Unconventional gas activity carries a serious threat of groundwater contamination, surface water pollution and depletion of the groundwater aquifers.
South Africa is a water scarce country. Fracking is likely to have a serious impact on the water catchments in all the areas where it takes place. The 10 000 or more fracking wells in South Africa, could each use 20 million litres of water.
Water used in the fracking process is mixed with chemicals, some of which are highly poisonous. Much of the water returns to the surface as waste water, bringing with it shale gas and dissolved salts and minerals, like radio-active uranium. This water must be treated and disposed of. Storing water in settling ponds in a region subjected to droughts, high evaporation rates and floods is not safe. South Africa does not have the technical capacity to deal with large volumes of highly toxic water over long periods of time.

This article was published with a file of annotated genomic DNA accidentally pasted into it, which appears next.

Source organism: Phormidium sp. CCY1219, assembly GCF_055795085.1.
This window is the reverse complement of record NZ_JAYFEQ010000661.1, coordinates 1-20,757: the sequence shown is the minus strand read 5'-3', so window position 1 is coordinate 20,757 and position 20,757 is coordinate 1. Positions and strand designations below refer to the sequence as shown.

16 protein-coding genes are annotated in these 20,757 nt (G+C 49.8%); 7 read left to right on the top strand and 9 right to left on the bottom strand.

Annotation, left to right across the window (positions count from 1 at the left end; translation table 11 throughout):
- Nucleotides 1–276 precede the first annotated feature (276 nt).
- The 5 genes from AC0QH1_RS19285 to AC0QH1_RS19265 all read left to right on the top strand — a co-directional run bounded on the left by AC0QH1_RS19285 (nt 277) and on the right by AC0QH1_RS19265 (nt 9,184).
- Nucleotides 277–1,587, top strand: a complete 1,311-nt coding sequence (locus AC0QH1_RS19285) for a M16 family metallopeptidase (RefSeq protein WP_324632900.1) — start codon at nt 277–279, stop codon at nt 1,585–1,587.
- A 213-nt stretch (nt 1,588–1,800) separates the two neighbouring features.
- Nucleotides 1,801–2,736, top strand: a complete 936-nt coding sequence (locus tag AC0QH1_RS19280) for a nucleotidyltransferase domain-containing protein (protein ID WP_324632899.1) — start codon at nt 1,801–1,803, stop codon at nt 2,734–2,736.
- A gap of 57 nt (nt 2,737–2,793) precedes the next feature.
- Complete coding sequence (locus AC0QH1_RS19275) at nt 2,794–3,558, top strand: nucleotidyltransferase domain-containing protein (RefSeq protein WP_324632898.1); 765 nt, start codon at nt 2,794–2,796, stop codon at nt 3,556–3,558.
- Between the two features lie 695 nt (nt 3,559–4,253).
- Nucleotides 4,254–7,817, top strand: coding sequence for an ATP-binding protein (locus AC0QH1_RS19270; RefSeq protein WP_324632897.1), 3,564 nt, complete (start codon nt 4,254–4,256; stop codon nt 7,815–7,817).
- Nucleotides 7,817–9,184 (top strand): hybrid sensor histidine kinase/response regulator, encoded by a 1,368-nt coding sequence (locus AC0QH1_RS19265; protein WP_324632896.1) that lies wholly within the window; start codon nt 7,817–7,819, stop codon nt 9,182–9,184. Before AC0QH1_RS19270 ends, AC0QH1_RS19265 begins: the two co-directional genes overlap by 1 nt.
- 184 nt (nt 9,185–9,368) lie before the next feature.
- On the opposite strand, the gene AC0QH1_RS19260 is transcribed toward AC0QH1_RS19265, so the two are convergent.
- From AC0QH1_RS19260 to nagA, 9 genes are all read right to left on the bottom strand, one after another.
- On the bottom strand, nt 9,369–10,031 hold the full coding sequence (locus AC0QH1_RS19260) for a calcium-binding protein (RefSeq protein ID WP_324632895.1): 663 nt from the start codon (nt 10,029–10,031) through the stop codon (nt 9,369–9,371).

There is always a danger of leakage and spills which can contaminate the land, during transfer, mixing, drilling and the handling of flow back liquid; through leakage from wastewater storage ponds and evaporation pits and when pipeline and cement casings crack or perish.
Pollution and contamination of water will have wide ranging impacts on our economy, health and the environment.